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City expects typical year for potholes

BY CHRIS HIGGINS | MARCH 14, 2014 5:00 AM

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The sun is shining, snow is melting, and Iowa City residents are driving over the newly revealed potholes.

City officials predict workers will need to fill around 3,500 potholes as the weather continues to change. Three crews of two workers travel around the city every day to fill 200 to 300 of them, which John Sobaski, the city’s assistant superintendent of streets, said is seasonally average.

“I think we’re keeping up … this is pretty common,” he said. “It’s amazing how quickly they tally up.”
He also said the department has no budgetary concerns as the transition into spring continues.

Potholes form when water under pavement freezes and expands, causing the pavement to crack and fill with liquid as ice thaws. Workers use asphalt every day to fill the potholes, but persistent water has made the job more difficult.

“Snowmelt and running water make it harder to hold material in these voids,” Sobaski said. “We’re unsure it’s going to stick.”

Sobaski said department workers use cones and detours to prevent drivers from riding over potholes.

Bob Younie, a maintenance engineer at the state Department of Transportation, was surprised city officials expect a typical year in terms of potholes. He predicts there will be a greater number of potholes statewide after the frigid winter.

“Potholes really are a combination of roads wearing out and Mother Nature doing more freeze and thaw cycles,” he said. “I predict there will be more potholes, because what I see are more freeze and thaw cycles and our roads getting older.”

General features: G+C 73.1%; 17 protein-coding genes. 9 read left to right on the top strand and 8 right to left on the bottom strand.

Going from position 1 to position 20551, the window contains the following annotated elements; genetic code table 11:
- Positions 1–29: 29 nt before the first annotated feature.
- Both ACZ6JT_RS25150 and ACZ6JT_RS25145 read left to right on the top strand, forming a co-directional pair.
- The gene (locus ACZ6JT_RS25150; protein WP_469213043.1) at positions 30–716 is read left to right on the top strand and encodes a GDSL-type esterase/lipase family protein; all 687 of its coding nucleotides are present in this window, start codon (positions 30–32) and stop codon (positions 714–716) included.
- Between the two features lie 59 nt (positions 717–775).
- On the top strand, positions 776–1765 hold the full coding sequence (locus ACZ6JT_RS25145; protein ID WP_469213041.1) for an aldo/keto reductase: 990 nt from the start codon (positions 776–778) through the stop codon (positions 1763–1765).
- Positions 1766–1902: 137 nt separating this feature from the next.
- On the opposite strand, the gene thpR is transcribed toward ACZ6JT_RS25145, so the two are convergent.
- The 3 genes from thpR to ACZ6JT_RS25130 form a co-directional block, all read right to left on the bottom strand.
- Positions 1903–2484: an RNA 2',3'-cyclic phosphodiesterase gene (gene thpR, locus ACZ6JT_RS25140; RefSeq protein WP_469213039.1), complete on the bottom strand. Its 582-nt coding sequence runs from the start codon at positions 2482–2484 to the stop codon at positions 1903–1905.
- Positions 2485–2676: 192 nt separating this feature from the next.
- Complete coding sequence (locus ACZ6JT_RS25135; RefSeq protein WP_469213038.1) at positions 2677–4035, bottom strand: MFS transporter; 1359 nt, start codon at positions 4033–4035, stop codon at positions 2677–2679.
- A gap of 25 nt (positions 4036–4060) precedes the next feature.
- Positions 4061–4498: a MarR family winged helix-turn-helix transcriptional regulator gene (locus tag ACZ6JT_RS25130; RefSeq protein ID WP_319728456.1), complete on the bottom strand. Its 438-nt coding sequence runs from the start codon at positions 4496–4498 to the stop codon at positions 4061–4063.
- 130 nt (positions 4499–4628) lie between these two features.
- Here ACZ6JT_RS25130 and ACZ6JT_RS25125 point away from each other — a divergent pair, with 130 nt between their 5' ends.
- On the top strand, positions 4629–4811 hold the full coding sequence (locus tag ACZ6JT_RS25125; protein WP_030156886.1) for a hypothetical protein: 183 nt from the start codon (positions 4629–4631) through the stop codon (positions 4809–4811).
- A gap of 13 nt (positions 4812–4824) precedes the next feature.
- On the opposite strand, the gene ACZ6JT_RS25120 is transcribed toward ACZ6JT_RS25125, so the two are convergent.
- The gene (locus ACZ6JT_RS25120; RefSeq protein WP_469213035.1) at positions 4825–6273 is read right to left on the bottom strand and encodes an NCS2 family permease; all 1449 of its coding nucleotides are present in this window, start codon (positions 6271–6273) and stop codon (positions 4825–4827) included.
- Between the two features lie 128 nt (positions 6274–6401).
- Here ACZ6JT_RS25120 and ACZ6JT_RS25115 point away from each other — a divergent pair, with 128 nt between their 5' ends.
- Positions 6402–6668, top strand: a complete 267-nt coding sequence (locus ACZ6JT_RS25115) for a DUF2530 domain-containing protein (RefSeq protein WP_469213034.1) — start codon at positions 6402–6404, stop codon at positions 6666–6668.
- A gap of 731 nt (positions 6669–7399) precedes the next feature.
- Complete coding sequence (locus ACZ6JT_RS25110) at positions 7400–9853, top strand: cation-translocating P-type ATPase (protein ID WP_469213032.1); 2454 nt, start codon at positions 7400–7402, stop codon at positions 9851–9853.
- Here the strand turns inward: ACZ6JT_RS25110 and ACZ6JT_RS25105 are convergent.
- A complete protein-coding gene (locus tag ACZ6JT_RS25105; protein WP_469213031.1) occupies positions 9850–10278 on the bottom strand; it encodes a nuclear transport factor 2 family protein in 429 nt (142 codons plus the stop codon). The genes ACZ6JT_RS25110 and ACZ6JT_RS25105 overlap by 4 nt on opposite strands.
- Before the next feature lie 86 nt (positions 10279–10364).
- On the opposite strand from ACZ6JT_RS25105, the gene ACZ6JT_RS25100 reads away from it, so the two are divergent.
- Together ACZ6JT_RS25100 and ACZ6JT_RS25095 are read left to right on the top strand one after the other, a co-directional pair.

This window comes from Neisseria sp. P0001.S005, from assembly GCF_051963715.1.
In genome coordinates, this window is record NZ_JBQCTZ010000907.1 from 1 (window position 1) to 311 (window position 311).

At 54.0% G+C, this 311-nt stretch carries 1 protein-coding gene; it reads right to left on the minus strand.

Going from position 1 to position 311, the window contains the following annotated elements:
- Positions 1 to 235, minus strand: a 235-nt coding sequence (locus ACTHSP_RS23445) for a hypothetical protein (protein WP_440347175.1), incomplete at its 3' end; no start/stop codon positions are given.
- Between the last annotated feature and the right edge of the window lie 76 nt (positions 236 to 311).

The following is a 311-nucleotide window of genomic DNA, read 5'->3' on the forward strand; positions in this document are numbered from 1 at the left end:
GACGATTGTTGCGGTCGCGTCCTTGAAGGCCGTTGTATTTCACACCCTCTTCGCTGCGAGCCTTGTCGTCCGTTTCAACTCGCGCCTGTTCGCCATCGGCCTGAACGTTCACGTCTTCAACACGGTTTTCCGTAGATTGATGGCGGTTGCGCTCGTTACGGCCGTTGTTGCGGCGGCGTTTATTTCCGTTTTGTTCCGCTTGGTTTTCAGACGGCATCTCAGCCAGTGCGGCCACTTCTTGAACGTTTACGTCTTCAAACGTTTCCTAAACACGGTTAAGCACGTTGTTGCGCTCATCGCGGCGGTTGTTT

Sobaski said the department has been having a lot of trouble with the area near the intersection of Park Road and North Dubuque Street because of heavy construction, university traffic, and the age of the road. He also noted West Benton Street and Muscatine Avenue as problem areas.

Cambus Director Brian McClatchey said Park Road is a particular concern for bus drivers as well, but said the city responded to it in a timely manner.

He described potholes an “annual annoyance” with some differences this year.

“The difference for this year is that there are more of them,” he said. “There are more that are severe than is typical. We’ve had a few more large potholes than we typically have.”

However, McClatchey said, he was pleased with the way the city has handled the issue in general.

“The city’s done a pretty good job on getting them filled,” he said.


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